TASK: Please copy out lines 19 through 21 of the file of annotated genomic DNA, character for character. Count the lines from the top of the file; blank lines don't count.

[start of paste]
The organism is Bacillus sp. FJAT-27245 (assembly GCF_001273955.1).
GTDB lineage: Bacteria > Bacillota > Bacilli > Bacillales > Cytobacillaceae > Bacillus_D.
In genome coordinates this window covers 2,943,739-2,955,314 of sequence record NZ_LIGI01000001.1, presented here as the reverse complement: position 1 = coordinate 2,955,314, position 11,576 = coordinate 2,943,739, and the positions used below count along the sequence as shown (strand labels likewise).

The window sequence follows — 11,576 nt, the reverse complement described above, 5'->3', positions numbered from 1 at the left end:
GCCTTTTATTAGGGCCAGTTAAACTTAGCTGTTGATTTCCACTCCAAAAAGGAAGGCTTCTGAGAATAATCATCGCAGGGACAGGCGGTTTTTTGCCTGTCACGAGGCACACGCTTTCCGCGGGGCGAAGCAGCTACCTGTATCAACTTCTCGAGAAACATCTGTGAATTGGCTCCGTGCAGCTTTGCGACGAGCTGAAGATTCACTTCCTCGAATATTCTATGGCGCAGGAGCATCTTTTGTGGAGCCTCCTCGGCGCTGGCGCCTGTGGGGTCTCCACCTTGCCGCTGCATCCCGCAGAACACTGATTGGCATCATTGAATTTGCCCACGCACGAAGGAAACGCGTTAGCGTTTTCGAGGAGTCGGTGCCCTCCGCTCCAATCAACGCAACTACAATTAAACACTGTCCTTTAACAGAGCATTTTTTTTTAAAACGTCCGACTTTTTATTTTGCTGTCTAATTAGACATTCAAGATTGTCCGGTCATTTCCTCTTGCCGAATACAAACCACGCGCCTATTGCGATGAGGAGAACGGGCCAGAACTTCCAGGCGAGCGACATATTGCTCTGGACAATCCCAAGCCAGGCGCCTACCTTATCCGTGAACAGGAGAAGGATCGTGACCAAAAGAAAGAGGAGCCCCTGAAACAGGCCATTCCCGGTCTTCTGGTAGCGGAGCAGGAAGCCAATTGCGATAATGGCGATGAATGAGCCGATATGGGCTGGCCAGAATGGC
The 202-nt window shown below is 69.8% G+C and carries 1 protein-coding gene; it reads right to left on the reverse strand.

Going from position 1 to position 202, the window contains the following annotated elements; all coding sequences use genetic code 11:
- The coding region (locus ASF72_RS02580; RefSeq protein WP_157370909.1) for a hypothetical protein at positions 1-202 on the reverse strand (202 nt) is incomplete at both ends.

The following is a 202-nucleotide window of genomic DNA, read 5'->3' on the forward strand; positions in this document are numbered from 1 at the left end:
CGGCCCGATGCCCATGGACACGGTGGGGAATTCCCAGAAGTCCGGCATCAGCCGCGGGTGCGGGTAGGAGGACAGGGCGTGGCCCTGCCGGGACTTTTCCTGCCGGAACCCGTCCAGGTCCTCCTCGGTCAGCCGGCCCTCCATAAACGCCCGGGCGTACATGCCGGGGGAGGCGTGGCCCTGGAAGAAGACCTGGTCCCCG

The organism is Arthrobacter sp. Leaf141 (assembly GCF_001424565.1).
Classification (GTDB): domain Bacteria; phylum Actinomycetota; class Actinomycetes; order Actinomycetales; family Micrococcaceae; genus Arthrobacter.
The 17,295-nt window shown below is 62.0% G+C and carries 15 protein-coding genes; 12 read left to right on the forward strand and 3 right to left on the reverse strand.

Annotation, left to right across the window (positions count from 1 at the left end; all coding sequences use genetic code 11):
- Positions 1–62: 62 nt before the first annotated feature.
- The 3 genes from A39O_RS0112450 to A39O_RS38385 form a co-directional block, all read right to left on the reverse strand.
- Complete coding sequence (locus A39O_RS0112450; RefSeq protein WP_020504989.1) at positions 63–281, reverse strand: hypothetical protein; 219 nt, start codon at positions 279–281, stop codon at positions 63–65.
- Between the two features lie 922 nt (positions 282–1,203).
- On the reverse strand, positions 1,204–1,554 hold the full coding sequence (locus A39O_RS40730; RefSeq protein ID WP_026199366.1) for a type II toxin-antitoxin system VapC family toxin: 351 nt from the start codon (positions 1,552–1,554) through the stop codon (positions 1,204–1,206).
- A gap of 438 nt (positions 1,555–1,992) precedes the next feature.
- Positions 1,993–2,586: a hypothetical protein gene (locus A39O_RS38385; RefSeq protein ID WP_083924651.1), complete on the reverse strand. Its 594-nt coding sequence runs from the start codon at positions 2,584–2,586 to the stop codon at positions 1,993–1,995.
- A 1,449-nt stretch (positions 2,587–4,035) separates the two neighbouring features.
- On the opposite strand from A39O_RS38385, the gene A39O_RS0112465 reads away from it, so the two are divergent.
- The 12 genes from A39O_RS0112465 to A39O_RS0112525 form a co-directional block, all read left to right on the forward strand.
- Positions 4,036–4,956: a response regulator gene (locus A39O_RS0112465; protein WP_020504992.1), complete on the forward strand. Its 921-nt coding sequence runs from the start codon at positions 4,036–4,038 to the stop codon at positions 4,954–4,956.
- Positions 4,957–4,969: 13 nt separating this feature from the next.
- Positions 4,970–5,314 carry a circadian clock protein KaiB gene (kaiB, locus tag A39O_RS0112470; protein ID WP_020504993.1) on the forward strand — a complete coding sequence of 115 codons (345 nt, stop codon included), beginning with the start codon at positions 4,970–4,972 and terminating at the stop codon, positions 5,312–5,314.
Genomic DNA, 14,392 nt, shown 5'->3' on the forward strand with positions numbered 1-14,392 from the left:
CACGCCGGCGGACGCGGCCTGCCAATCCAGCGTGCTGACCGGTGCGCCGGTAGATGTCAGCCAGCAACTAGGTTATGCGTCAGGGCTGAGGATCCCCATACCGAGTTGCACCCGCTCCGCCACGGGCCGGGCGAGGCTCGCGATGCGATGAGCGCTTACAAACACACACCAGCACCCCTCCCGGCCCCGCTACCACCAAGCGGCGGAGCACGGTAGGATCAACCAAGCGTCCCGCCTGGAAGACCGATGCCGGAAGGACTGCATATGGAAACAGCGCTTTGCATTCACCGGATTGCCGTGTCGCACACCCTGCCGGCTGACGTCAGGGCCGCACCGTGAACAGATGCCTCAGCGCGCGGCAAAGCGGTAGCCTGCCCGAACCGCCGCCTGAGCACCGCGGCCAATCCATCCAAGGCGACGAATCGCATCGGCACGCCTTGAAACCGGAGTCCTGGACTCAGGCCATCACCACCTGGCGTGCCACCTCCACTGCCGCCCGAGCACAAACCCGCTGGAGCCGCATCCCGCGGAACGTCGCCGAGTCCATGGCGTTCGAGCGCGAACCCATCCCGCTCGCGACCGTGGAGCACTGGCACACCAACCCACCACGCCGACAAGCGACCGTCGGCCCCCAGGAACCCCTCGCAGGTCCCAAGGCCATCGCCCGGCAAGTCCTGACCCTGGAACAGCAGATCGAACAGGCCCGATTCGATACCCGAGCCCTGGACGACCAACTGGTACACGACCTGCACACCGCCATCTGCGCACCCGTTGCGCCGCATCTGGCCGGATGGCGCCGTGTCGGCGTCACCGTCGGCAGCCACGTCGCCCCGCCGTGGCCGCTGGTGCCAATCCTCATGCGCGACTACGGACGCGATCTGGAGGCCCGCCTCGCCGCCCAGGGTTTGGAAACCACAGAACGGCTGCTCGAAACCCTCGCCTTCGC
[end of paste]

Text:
- On the reverse strand, positions 1,204–1,554 hold the full coding sequence (locus A39O_RS40730; RefSeq protein ID WP_026199366.1) for a type II toxin-antitoxin system VapC family toxin: 351 nt from the start codon (positions 1,552–1,554) through the stop codon (positions 1,204–1,206).
- A gap of 438 nt (positions 1,555–1,992) precedes the next feature.
- Positions 1,993–2,586: a hypothetical protein gene (locus A39O_RS38385; RefSeq protein ID WP_083924651.1), complete on the reverse strand. Its 594-nt coding sequence runs from the start codon at positions 2,584–2,586 to the stop codon at positions 1,993–1,995.